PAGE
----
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Paxful co-founders’ litigation cites misappropriation of funds, money laundering, U.S. sanctions evasion

A nasty legal battle in Delaware between Paxful’s co-founders, Artur Schaback and Mohamad (Ray) Youssef, may have been the underlying cause for the Bitcoin marketplace’s abrupt collapse on April 4. 

According to court records, Schaback and Youssef, who founded Paxful in 2015 with a common enthusiasm for Bitcoin $28,054, are now fighting the company’s management, with various claims leveled against one other. Among the claims include theft of corporate cash, money laundering, and evasion of US sanctions against Russia.

Schaback served as Paxful’s chief operating officer until February 2022, when he allegedly was barred from participating in the company’s operations due to disagreements with Youssef, Paxful’s CEO, about the marketplace’s future and operations, including disagreements about “the legitimacy of ever-increasing expenditures to undisclosed entities.” 

According to Schaback’s complaint allegations, a significant amount of Paxful’s Bitcoin has been moved to a Turkish organization named “EMiR,” which he argues is not a legal software firm. “It lacks a website that promotes software or web development services, and its physical address […] appears to belong to a clothing company.”

Dekslektika, a St. Petersburg, Russia-based firm controlled by former Paxful directors, is said to be a subcontractor receiving payments from EMiR. According to court documents, those organizations were accused of orchestrating “massive non-ordinary-course transactions” that began after Schaback was barred from participating in the company’s activities. According to the lawsuit, “there is no legitimate business purpose for these transfers.”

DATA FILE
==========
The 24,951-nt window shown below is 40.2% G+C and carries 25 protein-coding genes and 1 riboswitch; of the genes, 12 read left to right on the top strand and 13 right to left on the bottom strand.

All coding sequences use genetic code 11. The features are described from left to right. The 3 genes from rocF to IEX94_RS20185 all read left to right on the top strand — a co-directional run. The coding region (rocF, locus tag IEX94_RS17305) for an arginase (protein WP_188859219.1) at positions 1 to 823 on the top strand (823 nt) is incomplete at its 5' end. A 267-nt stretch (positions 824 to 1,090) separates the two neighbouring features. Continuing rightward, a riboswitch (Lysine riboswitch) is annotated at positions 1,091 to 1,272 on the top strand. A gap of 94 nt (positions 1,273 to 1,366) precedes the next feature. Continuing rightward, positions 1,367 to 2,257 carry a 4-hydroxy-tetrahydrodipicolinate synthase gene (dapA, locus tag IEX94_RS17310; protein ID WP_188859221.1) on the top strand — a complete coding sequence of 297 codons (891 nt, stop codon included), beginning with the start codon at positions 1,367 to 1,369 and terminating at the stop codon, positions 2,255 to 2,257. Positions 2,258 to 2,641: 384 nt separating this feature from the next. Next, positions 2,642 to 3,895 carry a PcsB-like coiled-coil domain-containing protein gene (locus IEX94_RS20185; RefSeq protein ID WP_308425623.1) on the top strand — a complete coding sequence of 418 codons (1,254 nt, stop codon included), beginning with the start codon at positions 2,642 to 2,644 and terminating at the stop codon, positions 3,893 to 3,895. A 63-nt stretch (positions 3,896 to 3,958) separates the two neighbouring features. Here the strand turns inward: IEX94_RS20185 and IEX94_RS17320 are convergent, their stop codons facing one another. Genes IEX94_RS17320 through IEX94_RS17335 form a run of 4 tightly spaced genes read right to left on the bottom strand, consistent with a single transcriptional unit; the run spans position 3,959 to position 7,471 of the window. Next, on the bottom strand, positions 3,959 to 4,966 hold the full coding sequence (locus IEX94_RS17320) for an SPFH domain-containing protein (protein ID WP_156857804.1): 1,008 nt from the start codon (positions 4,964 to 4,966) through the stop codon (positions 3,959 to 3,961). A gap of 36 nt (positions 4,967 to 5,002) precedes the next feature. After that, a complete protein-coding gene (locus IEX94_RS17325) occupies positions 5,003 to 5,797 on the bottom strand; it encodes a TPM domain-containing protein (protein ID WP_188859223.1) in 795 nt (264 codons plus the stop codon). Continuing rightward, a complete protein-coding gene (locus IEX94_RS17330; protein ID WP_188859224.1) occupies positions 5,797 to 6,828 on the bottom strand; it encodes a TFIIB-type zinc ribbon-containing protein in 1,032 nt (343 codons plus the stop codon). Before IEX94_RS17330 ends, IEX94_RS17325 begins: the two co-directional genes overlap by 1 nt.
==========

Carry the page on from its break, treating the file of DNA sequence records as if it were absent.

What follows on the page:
Youssef called the assertions “ridiculous” in remarks to Cointelegraph. The allegations, he claims, are around salary payments to a Turkish engineering firm that works with Paxful. “With these accusations, he [Schaback] blocked these salary payments to our engineers, claiming they were fake and that they were performing no such services.” He engaged in an outrageous game of chicken until the entire team of 80 engineers went on strike. […] Mr. Schaback was obliged to confess that this was a significant error and granted these engineers’ back pay at a board meeting,” Youssef added.

According to Youssef, his co-founder’s legal methods “bordered on terrorism” and cost Paxful numerous staff and directors. “His accusations were so slanderous that we lost our general counsel, CTO, CISO, vice president of finance, and vice president of human resources.” “He even went after our law firm, McDermott Will and Emery, one of the most respected law firms in the country, demanding that they be removed from representing us in Delaware,” he told Cointelegraph.

Youssef stated that it was difficult to keep Schaback at Paxful due to his team’s impending departure. “Artur and I were homeless in NYC for a time while we were building Paxful.” He hailed from a working-class household like mine, and we shared many interests. He worked hard at first and offered value. I admired how he looked after his family. He began to transform around the year 2018. I stood in for him, but when the entire ELT threatened to quit, I had to face the uncomfortable reality that he had changed and was no longer who I thought he was.”

In an interview with Cointelegraph, Schaback stated that Youssef took unilateral action on April 4 to shut down Paxful. “Mr. Youssef’s actions were intended to consolidate power in a jurisdiction other than the United States, as well as to exclude me and other shareholders from his plans.”

Schaback stated that he has limited access to corporate information and has not been involved in day-to-day operations for the past 18 months. “Mr. Youssef and I had fundamental disagreements about Paxful’s product direction and corporate governance, and his current actions show that his goal all along was to remove Paxful from US jurisdiction due to regulatory pressure.”


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